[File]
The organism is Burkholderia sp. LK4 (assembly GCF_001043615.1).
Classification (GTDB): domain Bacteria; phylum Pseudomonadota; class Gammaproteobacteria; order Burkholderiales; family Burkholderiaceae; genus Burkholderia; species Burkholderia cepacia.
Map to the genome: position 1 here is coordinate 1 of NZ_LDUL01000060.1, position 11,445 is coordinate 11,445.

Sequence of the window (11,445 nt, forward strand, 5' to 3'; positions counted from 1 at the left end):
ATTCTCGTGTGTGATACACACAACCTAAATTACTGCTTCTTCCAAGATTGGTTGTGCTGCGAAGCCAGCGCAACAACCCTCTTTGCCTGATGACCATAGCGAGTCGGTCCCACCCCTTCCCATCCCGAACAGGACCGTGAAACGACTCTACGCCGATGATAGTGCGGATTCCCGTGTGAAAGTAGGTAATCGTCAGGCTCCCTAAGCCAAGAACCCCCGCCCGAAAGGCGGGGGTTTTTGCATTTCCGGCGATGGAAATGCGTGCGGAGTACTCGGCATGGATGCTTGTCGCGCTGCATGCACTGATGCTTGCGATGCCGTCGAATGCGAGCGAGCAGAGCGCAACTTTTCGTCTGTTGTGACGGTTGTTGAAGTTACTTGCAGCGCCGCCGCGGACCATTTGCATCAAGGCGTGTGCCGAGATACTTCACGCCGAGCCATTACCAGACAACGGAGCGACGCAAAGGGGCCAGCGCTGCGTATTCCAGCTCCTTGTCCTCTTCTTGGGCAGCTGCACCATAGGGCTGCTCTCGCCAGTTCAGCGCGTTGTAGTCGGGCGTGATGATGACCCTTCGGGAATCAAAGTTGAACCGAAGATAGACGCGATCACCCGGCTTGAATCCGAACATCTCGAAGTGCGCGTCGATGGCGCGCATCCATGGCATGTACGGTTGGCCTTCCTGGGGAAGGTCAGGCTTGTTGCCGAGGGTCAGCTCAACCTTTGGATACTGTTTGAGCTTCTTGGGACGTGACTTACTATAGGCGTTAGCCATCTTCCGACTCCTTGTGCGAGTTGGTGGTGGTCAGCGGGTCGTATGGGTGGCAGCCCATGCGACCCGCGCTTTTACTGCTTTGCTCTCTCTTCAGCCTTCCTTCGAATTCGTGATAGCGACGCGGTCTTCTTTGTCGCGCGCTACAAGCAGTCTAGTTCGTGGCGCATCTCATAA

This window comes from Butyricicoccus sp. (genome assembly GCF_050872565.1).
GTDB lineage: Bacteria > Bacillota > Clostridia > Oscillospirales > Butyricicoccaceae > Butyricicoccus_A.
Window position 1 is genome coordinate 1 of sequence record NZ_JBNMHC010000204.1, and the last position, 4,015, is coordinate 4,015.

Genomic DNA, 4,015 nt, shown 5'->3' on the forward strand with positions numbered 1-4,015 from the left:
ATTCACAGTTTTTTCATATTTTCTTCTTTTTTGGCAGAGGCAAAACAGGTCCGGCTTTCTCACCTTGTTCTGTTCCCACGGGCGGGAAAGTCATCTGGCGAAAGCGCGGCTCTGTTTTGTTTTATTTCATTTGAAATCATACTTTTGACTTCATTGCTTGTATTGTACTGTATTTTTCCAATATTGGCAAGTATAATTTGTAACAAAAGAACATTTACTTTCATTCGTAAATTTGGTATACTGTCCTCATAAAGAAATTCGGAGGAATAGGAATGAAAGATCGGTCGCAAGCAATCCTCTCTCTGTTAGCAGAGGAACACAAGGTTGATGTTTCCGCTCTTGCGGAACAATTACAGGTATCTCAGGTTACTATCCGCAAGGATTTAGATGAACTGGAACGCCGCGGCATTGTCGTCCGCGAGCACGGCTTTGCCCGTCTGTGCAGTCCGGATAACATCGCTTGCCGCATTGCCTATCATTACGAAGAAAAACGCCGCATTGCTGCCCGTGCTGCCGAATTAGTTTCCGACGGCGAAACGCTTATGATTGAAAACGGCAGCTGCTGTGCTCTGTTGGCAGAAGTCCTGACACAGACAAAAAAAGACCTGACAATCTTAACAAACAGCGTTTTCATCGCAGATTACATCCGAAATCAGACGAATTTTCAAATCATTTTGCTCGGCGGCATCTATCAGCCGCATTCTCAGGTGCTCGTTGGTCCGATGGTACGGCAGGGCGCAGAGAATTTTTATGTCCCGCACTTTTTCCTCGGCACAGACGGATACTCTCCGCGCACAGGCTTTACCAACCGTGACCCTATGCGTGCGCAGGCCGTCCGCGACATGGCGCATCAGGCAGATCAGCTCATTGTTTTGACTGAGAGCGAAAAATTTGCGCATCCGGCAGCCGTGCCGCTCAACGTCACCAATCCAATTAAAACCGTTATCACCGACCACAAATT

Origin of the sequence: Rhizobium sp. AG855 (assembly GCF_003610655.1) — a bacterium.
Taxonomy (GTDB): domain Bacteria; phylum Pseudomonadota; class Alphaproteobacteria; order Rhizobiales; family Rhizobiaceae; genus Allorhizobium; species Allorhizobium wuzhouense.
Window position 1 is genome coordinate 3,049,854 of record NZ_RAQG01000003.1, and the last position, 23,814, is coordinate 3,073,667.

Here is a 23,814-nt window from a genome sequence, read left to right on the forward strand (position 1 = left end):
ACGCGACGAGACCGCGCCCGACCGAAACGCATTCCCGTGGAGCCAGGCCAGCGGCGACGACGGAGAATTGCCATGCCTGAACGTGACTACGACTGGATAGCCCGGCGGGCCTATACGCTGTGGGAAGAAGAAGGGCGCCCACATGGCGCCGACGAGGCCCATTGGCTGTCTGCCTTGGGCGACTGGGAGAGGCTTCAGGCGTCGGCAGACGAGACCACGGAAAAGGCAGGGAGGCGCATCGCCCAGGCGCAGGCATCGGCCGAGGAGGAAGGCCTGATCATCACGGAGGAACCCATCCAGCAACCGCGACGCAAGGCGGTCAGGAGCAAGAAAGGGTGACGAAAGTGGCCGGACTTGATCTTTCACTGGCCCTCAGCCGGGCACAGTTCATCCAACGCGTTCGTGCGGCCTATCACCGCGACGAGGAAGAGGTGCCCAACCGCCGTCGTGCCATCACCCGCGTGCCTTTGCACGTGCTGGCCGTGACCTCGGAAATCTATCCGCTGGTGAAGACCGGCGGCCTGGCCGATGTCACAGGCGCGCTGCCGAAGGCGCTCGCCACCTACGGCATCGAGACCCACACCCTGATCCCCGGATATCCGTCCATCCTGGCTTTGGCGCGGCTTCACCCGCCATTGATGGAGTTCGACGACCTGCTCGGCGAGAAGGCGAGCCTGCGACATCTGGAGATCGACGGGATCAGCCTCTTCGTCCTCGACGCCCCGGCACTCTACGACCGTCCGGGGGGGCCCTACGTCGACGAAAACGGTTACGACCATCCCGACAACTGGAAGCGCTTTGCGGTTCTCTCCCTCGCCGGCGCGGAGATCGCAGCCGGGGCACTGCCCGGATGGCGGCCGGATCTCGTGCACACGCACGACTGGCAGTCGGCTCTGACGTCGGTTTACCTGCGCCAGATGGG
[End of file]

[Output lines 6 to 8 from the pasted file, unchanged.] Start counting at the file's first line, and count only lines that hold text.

This window comes from Butyricicoccus sp. (genome assembly GCF_050872565.1).
GTDB lineage: Bacteria > Bacillota > Clostridia > Oscillospirales > Butyricicoccaceae > Butyricicoccus_A.
Window position 1 is genome coordinate 1 of sequence record NZ_JBNMHC010000204.1, and the last position, 4,015, is coordinate 4,015.